Can Professional Athletes in Contact Sports be Held Liable for On-Field Injuries?
Every Sunday, professional athletes in the National Football League (“NFL”) tackle, block, and run over one another with impunity. In a contact sport like football, injuries are common, but rarely result in any type of liability for the injury-causing players.1 Intuitively, this makes sense. Professional athletes in contact sports are participating in violent games where physical collisions are the norm. Allowing professional athletes to sue one another for doing what the sport requires makes little sense, and would likely curb the intensity of competition.2 But what happens when things go too far? Can a football player incur liability for an impermissible targeting foul where they initiate contact with their opponent’s head? What about a hockey player who body checks a player with their head down? To answer these questions, one must first understand how athletes participating in contact sports are shielded from liability.
As a general rule, athletes engaged in the “ordinary conduct” of a contact sport are not liable for resulting injuries.3 For example, a linebacker who breaks a running back’s arm while diving for a loose football will not be held liable, since the dive itself is an ordinary part of the game.4 Put differently, actions that are “inherent to a particular sport” and therefore foreseeable do not result in liability.5 This is largely because athletes only owe each other a limited duty of care while engaged in competitive sports, and assume certain risks during gameplay.6
This is not to say athletes have absolute immunity when they step on the field. A majority of jurisdictions have adopted the approach that injuries “arising out of an athletic event” are actionable when a co-participant acts recklessly.7 An athlete acts recklessly when their behavior falls outside of the “ordinary conduct” prescribed by their sport.8 In doing so, the athlete breaches the duty of care owed to co-participants.9 As one court put it, “[a] reckless disregard for the safety of other players cannot be excused.”10 Alternatively, liability can be predicated on intentional conduct in certain circumstances.11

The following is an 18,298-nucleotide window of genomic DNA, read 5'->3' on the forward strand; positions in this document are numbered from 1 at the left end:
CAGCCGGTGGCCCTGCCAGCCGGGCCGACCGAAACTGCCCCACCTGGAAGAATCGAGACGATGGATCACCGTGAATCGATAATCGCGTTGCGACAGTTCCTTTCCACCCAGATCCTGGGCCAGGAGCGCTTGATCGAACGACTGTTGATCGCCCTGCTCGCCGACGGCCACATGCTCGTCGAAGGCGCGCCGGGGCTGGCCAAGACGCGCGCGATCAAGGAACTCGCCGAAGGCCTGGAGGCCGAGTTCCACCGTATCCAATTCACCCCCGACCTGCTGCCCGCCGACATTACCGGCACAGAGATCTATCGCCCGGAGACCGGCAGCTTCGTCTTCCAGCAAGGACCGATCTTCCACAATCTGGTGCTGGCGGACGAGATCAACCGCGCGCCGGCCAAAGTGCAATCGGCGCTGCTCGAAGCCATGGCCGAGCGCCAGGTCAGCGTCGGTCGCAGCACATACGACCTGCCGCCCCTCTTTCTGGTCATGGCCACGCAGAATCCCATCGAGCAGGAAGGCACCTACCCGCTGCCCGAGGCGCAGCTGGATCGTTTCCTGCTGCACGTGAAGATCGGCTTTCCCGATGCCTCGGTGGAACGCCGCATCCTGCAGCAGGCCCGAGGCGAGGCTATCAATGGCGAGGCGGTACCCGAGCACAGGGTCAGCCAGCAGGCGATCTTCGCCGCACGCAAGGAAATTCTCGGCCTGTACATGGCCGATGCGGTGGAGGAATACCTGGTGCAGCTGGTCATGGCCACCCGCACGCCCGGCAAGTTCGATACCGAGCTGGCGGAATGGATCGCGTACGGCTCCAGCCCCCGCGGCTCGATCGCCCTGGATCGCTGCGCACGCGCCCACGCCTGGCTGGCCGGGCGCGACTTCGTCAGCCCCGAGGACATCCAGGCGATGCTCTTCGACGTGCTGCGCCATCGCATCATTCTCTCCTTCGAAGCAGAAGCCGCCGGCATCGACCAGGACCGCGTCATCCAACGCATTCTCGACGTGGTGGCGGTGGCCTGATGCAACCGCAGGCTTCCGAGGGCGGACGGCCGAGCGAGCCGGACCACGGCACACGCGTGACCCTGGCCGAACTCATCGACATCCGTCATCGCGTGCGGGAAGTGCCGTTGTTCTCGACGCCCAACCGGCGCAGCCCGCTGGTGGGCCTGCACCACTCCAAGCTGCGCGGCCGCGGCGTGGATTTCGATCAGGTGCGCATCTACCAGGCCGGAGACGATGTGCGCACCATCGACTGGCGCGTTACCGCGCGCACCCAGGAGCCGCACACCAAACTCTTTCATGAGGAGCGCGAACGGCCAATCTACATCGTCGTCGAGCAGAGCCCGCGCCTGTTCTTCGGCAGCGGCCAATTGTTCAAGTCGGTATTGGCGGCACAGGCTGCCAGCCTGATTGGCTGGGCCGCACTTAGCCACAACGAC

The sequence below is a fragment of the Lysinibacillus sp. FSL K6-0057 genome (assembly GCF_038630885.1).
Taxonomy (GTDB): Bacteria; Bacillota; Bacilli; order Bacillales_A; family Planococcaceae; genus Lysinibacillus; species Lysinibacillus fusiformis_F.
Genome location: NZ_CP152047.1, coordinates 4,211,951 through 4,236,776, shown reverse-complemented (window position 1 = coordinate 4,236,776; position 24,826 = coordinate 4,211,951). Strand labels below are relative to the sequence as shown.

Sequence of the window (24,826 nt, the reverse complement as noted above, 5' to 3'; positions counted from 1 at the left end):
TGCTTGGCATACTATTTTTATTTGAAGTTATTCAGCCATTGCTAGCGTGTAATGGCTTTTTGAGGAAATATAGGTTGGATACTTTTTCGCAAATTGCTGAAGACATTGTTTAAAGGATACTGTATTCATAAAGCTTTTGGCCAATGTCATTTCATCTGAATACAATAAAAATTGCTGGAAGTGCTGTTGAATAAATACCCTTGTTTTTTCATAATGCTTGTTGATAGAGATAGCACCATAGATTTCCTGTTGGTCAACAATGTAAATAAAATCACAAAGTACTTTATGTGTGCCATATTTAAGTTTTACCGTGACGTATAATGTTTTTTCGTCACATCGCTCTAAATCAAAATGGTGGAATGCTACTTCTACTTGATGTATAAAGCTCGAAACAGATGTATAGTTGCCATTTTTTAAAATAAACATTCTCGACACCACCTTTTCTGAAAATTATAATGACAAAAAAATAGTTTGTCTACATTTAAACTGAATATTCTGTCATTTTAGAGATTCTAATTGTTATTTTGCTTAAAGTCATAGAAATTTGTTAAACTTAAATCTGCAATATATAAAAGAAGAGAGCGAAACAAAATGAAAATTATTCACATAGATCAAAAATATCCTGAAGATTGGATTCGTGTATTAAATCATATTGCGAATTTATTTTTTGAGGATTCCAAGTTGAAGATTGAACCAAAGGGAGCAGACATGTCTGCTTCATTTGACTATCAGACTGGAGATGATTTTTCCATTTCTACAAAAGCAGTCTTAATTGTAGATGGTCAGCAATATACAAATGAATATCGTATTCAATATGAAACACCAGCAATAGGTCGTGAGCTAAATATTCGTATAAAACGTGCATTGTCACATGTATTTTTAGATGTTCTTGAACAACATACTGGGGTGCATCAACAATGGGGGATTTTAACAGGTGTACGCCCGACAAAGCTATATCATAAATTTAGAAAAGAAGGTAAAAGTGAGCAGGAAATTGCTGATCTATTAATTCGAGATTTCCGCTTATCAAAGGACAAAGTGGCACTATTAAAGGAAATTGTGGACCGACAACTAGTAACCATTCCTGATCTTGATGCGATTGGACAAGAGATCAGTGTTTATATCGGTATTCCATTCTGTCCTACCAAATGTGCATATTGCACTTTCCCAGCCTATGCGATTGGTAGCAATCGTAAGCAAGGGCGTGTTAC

What is considered “ordinary conduct” and recklessness is largely sport-specific.12 Activities considered “ordinary” in one sport may very well be reckless in another.13 For example, punching an opponent in the NFL is quite different than punching an opponent in the boxing ring.
Returning to the question of liability for fouling football players and body checking hockey players, the answer is one familiar to all law students—it depends. Both hits in question are impermissible and are likely to result in penalties.14 However, simply breaking the rules of gameplay is not sufficient to show intent to harm or recklessness.15 Failure to adhere to rules has been found to be a foreseeable and inherent part of athletic competition.16 As the Illinois Supreme Court stated bluntly, in full-contact sports “a conscious disregard for the safety of the opposing player is an inherent part of the game.”17 To be actionable, the hits would have to be considered “totally outside the range of the ordinary activity involved in the sport.”18 Thus, it is possible that the foul and the body check would create liability, but unlikely. Both hits would need to be considered totally unacceptable in their respective sports, a high bar to reach.